Lymphatic filariasis: disease outbreaks in military deployments from World War II
Melrose, Wayne, and Leggat, Peter A. (2005) Lymphatic filariasis: disease outbreaks in military deployments from World War II. Military Medicine, 170 (7). pp. 585-589.
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Lymphatic filariasis (LF) is the second most common parasitic disease worldwide, after malaria. It should always be considered in the differential diagnosis for military personnel returning from disease-endemic areas. Numerous outbreaks of LF have been reported in military deployments from World War II. In contrast to the presentation of LF in indigenous populations, which often involves such uncommon complications as elephantiasis and hydrocele, the clinical presentation of LF in military personnel can vary widely and is often vague and nondescript. Common symptoms are pain and swelling of the genitalia, closely followed by lymphangitis of the arms and legs. All three species produce similar disease.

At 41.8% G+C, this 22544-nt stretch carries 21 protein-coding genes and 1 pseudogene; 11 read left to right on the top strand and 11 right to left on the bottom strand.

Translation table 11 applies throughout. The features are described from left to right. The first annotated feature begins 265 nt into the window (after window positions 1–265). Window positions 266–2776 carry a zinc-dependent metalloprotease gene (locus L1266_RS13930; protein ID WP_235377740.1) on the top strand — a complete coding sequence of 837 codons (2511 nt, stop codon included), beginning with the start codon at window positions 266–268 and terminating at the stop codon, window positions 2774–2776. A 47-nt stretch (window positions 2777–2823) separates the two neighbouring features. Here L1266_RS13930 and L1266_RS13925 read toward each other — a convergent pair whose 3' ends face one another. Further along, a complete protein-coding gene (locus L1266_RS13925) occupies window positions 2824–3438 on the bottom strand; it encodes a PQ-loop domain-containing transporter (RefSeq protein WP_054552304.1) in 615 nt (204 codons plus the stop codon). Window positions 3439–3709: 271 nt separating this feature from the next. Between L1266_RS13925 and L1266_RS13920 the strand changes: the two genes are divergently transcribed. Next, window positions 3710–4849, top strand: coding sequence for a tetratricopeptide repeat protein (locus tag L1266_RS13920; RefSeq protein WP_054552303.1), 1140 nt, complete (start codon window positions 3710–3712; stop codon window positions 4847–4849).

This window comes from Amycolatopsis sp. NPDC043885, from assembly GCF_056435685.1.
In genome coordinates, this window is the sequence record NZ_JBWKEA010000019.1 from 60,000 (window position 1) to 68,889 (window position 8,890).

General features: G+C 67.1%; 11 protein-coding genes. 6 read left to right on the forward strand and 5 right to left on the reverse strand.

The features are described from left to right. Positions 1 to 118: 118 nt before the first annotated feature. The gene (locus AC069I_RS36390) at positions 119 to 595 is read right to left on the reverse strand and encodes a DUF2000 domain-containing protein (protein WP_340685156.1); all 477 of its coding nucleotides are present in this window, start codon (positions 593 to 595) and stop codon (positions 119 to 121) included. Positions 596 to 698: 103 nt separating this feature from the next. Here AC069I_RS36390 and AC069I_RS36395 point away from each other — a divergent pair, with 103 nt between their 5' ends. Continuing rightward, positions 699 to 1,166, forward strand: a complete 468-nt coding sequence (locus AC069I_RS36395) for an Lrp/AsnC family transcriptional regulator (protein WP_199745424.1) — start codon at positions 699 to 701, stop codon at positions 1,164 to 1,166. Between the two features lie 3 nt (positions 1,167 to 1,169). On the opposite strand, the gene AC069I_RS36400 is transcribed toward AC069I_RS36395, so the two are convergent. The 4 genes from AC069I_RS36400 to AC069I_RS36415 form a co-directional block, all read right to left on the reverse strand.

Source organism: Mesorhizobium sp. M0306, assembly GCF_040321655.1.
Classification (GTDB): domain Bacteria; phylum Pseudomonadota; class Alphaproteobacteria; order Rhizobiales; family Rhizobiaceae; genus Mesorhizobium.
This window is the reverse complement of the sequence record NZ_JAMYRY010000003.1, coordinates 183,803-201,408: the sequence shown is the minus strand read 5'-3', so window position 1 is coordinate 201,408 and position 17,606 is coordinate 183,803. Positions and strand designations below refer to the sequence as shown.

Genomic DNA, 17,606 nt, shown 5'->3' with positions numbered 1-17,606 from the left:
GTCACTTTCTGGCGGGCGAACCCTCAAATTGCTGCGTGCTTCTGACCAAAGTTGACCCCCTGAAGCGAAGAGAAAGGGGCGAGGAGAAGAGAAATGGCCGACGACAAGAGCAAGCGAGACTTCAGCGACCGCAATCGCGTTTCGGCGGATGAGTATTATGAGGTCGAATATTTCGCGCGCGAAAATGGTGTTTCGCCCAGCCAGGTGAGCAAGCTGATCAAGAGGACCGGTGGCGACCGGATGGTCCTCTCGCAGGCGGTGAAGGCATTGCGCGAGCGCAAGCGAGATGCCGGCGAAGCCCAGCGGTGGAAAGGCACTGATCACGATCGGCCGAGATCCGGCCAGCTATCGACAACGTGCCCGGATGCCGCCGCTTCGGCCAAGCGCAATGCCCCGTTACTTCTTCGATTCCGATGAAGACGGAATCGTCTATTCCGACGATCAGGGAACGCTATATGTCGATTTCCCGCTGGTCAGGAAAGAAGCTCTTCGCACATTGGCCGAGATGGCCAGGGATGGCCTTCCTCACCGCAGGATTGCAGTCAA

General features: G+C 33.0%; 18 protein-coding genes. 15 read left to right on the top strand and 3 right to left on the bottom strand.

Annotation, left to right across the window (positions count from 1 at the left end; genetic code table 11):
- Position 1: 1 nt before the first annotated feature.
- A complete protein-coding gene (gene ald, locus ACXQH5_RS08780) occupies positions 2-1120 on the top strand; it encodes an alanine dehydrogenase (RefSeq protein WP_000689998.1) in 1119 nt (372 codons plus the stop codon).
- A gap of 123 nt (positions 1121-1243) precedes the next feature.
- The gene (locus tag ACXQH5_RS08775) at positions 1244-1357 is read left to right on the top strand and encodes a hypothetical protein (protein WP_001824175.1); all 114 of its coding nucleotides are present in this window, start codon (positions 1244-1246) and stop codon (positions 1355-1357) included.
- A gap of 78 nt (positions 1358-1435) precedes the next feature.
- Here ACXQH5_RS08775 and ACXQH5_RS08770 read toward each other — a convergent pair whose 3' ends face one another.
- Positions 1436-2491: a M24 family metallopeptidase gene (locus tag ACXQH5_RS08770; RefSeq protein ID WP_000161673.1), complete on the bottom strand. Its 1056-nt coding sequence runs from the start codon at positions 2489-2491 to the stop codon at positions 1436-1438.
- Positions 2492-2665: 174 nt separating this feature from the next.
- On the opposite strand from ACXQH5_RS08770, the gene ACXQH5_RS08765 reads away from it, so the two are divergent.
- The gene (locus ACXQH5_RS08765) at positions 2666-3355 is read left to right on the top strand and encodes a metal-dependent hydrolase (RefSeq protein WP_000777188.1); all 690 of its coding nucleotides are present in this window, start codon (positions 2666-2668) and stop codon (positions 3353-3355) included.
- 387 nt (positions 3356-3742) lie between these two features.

|Item Type:||Article (Refereed Research - C1)|
|Keywords:||epidemiology; history; Lymphatic filariasis; military; outbreaks|
|Date Deposited:||05 Mar 2010 04:08|
|FoR Codes:||11 MEDICAL AND HEALTH SCIENCES > 1117 Public Health and Health Services > 111706 Epidemiology @ 100%|
|SEO Codes:||92 HEALTH > 9299 Other Health > 929999 Health not elsewhere classified @ 100%|
|Citation Count from Web of Science||